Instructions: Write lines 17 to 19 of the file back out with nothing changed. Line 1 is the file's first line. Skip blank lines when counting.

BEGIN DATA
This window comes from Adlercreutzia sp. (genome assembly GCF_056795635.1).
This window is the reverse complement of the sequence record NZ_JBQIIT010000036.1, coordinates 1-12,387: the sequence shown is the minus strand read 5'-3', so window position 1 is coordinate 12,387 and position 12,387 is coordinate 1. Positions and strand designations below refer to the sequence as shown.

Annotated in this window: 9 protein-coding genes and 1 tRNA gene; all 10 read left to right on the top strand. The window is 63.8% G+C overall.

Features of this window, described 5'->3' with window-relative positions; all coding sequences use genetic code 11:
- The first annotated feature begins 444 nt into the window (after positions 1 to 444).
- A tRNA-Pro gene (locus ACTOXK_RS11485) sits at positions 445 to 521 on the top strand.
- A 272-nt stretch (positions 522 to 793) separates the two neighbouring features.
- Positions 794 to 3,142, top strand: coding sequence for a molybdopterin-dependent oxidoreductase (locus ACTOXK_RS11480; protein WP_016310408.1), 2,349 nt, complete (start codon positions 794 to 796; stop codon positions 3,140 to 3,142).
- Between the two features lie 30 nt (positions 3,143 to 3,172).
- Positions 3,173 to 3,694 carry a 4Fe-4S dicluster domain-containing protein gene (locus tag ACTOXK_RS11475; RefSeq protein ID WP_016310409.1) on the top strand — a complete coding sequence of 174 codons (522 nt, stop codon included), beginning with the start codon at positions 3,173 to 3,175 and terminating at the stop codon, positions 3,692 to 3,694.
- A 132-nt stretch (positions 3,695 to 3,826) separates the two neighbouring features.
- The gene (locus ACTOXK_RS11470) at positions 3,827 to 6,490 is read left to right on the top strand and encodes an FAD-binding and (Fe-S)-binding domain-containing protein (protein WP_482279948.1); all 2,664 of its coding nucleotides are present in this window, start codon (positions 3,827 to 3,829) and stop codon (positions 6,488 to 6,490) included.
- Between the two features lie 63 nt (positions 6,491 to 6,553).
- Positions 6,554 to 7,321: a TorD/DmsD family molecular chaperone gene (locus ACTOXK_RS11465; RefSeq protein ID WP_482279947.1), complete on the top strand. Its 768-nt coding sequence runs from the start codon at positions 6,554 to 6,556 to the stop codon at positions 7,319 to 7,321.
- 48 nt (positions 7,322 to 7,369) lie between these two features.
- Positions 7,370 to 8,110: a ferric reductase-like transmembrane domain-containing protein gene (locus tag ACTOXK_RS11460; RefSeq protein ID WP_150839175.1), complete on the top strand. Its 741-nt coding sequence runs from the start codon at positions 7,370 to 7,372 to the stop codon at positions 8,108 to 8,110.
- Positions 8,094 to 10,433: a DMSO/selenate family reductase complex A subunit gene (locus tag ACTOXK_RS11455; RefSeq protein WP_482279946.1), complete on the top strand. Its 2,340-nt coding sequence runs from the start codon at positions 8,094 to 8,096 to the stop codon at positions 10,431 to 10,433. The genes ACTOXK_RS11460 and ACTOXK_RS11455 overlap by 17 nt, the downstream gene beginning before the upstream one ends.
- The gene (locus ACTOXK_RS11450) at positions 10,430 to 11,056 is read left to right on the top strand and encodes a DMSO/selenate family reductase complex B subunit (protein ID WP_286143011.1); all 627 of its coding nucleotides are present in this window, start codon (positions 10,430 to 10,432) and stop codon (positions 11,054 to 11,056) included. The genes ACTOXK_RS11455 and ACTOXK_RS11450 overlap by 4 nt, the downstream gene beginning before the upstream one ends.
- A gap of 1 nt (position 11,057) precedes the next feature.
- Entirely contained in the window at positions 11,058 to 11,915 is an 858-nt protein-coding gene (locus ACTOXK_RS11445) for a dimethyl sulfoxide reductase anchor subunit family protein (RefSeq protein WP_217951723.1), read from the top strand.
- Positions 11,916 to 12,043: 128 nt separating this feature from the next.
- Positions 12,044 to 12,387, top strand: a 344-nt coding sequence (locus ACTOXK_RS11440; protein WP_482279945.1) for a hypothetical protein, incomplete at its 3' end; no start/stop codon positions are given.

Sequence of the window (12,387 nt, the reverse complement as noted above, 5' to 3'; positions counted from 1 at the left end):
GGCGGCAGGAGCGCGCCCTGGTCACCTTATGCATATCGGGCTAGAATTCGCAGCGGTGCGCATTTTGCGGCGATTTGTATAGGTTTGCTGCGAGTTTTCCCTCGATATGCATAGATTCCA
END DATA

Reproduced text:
- Positions 8,094 to 10,433: a DMSO/selenate family reductase complex A subunit gene (locus tag ACTOXK_RS11455; RefSeq protein WP_482279946.1), complete on the top strand. Its 2,340-nt coding sequence runs from the start codon at positions 8,094 to 8,096 to the stop codon at positions 10,431 to 10,433. The genes ACTOXK_RS11460 and ACTOXK_RS11455 overlap by 17 nt, the downstream gene beginning before the upstream one ends.
- The gene (locus ACTOXK_RS11450) at positions 10,430 to 11,056 is read left to right on the top strand and encodes a DMSO/selenate family reductase complex B subunit (protein ID WP_286143011.1); all 627 of its coding nucleotides are present in this window, start codon (positions 10,430 to 10,432) and stop codon (positions 11,054 to 11,056) included. The genes ACTOXK_RS11455 and ACTOXK_RS11450 overlap by 4 nt, the downstream gene beginning before the upstream one ends.
- A gap of 1 nt (position 11,057) precedes the next feature.